CONVICTING REBECCA GROSSMAN WILL NOT BE EASY 

PRESS RELEASE
Published January 23, 2024

In September 2020, Rebecca Grossman was in a fatal traffic accident in Westlake Village in which two young boys were killed. It was a horrible tragedy that devastated the community.  The trial begins next week. 

Rebecca Grossman has been charged with manslaughter and murder (the District Attorney is relying on a California statute that is typically applied to repeat DUI offenders to justify the murder charges).  She has pled not guilty, and never wavered in professing her innocence.

The amount of online commentary about this case is staggering, and it is 100% unfavorable to the defense.  If you get your news from X (formerly Twitter) or Nextdoor, this must seem like an open and shut case, but this trial will take place in a Van Nuys courtroom, not online.

The prosecution will have to prove its case beyond a reasonable doubt and that could be difficult.

The fact pattern in this case that seemed so clear-cut three years ago, has steadily unraveled as evidence has been presented at numerous pretrial hearings.

Initially the incident was sold to the public as a DUI hit and run that involved street racing in a quiet neighborhood.  To put it mildly, those accusations have not aged well.

First, Grossman’s toxicology test showed that her blood alcohol level was under the legal limit. She has never had a DUI, and is not charged with DUI in this case.  Securing a murder conviction under a statute designed to punish chronic DUI offenders will require some next-level trial maneuvering by prosecutors.

Second, Grossman called 911 and cooperated with police officers at the scene.  Prosecutors will argue that she did not pull over immediately, but what driver trying to flee the scene calls 911 and reports the accident herself? Those are not easy dots for a juror to connect.

Third, allegations of street racing have been debunked in open court.  The prosecutor, himself, said on the record in a related civil case that he saw no evidence of street racing prior to the accident.  Also, the defense surely will point out that the road is a four-lane thoroughfare where vehicles routinely traveled at highway speeds.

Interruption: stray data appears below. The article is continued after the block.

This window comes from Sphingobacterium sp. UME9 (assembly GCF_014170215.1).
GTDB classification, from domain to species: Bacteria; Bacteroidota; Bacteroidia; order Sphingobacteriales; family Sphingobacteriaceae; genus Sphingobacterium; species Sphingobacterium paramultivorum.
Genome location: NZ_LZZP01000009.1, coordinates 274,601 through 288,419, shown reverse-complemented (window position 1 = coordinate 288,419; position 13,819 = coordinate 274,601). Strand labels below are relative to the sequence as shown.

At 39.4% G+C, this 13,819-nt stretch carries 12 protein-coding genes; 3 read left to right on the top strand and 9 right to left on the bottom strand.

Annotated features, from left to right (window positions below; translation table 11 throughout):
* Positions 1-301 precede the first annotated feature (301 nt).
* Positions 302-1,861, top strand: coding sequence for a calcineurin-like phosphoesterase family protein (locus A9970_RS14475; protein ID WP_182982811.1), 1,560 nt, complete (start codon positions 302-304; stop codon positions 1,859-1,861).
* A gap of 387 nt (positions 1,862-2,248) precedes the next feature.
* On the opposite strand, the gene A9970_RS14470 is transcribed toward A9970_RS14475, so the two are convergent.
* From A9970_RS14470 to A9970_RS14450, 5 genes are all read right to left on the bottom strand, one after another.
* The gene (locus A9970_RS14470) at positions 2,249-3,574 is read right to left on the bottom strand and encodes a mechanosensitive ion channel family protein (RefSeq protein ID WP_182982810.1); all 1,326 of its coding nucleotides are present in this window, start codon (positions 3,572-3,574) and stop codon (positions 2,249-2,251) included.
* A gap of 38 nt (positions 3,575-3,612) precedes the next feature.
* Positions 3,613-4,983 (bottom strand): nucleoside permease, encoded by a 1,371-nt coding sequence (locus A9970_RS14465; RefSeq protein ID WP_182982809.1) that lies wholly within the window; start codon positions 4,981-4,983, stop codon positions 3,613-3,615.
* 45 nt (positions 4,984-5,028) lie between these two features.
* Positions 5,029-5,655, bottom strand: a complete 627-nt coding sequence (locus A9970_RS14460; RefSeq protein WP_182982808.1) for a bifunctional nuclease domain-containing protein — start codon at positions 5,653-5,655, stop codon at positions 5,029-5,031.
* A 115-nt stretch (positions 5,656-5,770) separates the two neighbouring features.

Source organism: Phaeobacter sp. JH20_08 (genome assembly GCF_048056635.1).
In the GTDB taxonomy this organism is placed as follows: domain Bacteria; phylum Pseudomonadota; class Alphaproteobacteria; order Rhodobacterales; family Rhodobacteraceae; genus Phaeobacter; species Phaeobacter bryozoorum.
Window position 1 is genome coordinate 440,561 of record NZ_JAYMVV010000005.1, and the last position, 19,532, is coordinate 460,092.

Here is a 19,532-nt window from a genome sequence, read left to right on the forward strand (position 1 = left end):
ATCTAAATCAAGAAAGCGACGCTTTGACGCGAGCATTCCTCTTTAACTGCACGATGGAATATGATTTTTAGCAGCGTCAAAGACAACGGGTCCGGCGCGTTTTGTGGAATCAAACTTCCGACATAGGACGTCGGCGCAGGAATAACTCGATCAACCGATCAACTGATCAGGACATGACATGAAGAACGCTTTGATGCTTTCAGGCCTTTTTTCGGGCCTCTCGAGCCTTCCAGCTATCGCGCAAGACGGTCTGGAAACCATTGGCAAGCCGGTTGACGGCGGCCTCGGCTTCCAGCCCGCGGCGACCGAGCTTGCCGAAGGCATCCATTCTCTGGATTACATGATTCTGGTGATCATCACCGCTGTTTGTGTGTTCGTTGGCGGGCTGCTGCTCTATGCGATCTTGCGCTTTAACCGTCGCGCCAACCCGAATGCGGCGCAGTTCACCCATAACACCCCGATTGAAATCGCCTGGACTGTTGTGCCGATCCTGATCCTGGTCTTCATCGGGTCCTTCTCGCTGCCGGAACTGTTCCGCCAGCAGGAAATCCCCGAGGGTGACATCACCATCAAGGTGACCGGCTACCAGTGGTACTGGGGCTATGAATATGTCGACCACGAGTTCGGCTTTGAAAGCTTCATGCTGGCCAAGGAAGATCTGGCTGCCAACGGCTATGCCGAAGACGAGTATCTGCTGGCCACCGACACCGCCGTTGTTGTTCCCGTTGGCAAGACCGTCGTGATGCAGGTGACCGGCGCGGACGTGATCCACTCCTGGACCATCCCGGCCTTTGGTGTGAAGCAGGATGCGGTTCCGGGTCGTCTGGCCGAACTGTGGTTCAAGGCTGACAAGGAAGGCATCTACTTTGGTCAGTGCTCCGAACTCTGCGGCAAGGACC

In addition to these foundational challenges, a number of other obstacles could stand in the way of a win for the prosecution.

Defense lawyers claim they have evidence that points to another, unidentified vehicle that was involved in the accident, and that the victims were not in the crosswalk as the prosecution claims.

Potentially exculpatory footage from security cameras near the accident site was never properly investigated and now is suspiciously “missing” or “deleted.”

In a since-withdrawn (but still publicly available) lawsuit against the City of Westlake Village, the victims’ family blamed the crash on dangerous street conditions at the intersection.

And finally, there remains the admittedly uncomfortable– but regrettably necessary– question about why two young children—dressed in dark clothing and wobbling on a skateboard and rollerblades—were in the street, unsupervised.

Prosecutors will have to dig deep into their bag of tricks to finesse these inconvenient facts.

Furthermore, it remains to be seen how much of an appetite the judge will have for the kind of sensational gossip that has propelled this case like rocket fuel on social media.  If prosecutors are not allowed to distract jurors with innuendoes about money, power, and sex, look for them to overwhelm the jury with minutiae served up by an army of expert witnesses—which also could add to the prosecution’s burden.

The lawyers in this case disagree about literally everything. Every fact, allegation, and interpretation is a jump ball at this point.  However, the burden of proof rests with the prosecution, and with the facts as they have become known, it is difficult to see how any of the charges against Rebecca Grossman can meet the standard for criminal conviction. Even a sliver of reasonable doubt by jurors tilts this case to the defense.

Once this trial gets underway, the courtroom narrative will conflict starkly with the accepted public narrative.  When all is said and done, there is a very real chance that the jury will see this as an accident with many different causes and contributing factors—not a crime.

CDN Newswire